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Ruby on Rails Tutorial, second edition (updated for Rails 3.2)

Jan 20, 2012 • posted by Michael Hartl

UPDATE: A full draft is now available.

Since launching the Ruby on Rails Tutorial in 2010, I've been gratified by how many people have used it to learn web development with Ruby on Rails. Some people thought I was crazy to make the whole book available for free online, but the many readers who bought the PDF and screencasts have shown that it wasn't so crazy after all. (And to those who have apologized to me for only using the free version: Dude, that's why it's there!) Thanks to everyone whose goodwill and support have made the Rails Tutorial project such a success.

Recently, many people have been asking when the tutorial will be updated for the latest version of Rails, and I'm pleased to announce the beta release of the second edition of the Ruby on Rails Tutorial book, fully updated for Rails 3.2 and Ruby 1.9. This initial release consists of the first five chapters, and each week I plan to release 1–2 additional chapters until the full book is out. Sign up for the Rails Tutorial News Feed to be notified when new chapters are ready.

New features

The second edition includes many new features:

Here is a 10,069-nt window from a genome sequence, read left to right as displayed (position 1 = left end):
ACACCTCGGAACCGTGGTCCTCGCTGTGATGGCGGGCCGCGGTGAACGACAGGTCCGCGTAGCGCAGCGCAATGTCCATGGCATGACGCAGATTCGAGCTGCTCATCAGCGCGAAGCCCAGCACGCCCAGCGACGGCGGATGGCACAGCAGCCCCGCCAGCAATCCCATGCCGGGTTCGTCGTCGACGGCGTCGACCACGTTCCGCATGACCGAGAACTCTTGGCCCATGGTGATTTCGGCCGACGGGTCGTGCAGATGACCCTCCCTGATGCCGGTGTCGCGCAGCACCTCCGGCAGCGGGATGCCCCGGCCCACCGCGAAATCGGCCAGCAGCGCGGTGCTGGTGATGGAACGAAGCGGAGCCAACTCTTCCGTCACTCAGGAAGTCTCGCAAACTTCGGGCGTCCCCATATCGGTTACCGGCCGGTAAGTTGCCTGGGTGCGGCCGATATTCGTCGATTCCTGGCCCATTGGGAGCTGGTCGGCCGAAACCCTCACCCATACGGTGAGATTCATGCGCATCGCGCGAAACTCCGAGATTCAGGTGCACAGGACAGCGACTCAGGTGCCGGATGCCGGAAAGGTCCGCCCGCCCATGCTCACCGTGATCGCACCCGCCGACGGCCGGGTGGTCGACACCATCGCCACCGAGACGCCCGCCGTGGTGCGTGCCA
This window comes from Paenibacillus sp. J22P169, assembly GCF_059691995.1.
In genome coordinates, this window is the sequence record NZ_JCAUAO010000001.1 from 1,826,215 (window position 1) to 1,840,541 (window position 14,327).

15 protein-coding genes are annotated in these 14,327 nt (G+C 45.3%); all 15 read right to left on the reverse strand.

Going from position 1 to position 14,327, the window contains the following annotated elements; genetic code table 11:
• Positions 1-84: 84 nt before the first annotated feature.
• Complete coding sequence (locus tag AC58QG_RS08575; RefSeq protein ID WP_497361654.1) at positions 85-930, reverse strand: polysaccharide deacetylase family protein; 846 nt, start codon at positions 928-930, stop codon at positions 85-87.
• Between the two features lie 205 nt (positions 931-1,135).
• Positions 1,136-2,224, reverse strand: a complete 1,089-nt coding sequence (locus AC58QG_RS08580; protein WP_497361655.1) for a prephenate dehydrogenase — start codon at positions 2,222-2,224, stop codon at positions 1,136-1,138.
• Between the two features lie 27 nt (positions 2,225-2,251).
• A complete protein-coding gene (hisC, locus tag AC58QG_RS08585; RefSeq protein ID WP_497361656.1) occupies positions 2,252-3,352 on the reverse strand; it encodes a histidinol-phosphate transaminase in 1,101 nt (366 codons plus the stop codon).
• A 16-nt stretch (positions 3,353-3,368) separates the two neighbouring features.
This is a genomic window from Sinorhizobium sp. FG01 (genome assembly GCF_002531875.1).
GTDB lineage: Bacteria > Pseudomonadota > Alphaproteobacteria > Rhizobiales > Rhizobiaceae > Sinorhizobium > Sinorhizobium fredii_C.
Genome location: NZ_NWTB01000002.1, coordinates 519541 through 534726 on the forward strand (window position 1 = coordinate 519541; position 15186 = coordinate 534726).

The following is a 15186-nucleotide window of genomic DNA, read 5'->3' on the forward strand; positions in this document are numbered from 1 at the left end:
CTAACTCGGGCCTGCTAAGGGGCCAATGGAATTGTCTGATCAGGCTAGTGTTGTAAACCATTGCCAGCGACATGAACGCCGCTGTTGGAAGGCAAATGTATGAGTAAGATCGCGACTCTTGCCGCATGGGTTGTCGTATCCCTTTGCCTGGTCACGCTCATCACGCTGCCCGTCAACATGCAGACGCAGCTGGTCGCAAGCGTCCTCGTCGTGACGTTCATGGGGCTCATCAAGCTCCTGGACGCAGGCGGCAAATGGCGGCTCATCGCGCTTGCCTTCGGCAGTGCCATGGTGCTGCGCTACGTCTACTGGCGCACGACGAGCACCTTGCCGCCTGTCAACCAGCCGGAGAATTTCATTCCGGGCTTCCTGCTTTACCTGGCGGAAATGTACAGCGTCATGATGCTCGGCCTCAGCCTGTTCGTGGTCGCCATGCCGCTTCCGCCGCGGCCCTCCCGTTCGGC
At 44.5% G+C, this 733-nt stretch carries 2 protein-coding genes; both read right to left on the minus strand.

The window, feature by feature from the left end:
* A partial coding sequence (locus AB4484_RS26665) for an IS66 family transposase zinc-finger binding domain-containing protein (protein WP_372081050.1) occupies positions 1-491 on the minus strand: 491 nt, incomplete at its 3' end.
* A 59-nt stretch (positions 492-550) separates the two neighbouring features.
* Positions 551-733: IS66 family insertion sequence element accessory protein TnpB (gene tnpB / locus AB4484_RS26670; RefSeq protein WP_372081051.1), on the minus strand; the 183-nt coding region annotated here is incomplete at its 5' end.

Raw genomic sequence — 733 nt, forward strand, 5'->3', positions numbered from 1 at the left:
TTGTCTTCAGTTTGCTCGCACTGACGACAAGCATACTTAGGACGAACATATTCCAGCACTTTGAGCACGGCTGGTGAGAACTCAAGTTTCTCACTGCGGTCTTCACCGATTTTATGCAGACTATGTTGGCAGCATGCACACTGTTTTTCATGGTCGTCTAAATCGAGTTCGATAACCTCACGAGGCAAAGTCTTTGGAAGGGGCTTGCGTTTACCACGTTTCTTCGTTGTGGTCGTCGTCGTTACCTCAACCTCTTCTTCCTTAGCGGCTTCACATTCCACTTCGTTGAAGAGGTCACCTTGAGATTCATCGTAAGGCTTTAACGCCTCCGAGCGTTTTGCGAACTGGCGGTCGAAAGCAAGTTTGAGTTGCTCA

• Fully updated for Rails 3.2 and Ruby 1.9
  • Coverage of the new asset pipeline
  • Behavior-driven development (BDD) with Capybara and RSpec
  • An introduction to Cucumber for writing client-friendly tests
  • Syntactically Awesome Stylesheets with Sass
  • Better automated testing with Guard and Spork
  • Rolling your own authentication with has_secure_password

After people have had a chance to read it and give feedback, I'll roll up the result as a PDF and start production on the new screencasts. Sign up for the Rails Tutorial News Feed to be notified of new product releases.

Bug reports

One of the great things about publishing early and often is being able to fix errors reported by readers. The first edition of the Rails Tutorial benefited tremendously from the help of thousands of early adopters, and I'd love to have your help with the second edition as well. If you find bugs or typos in the new edition, please send a report by email to [email protected]. (By the way, please don't report broken cross-references such as Section \ref{sec:name_of_the_section}; these will all be fixed by the time the book is done.)

FAQ

Q: Will the new edition of the Ruby on Rails Tutorial be free to previous purchasers of the PDF or screencasts?

A: The second edition PDF and screencasts will be a paid upgrade, but current customers will receive a significant discount on the new products. And, as always, the online version of the book will be free.

Q: When will the new PDF and screencasts be ready?

A: The new PDF should be ready in the next month or two, and I'm hoping to release the new screencasts in late winter or early spring, which means they'll be ready by fall for sure. ;-)

Q: I'd like to buy the Rails Tutorial PDF/screencast bundle and get started now. Can I get the new edition for free when it's ready?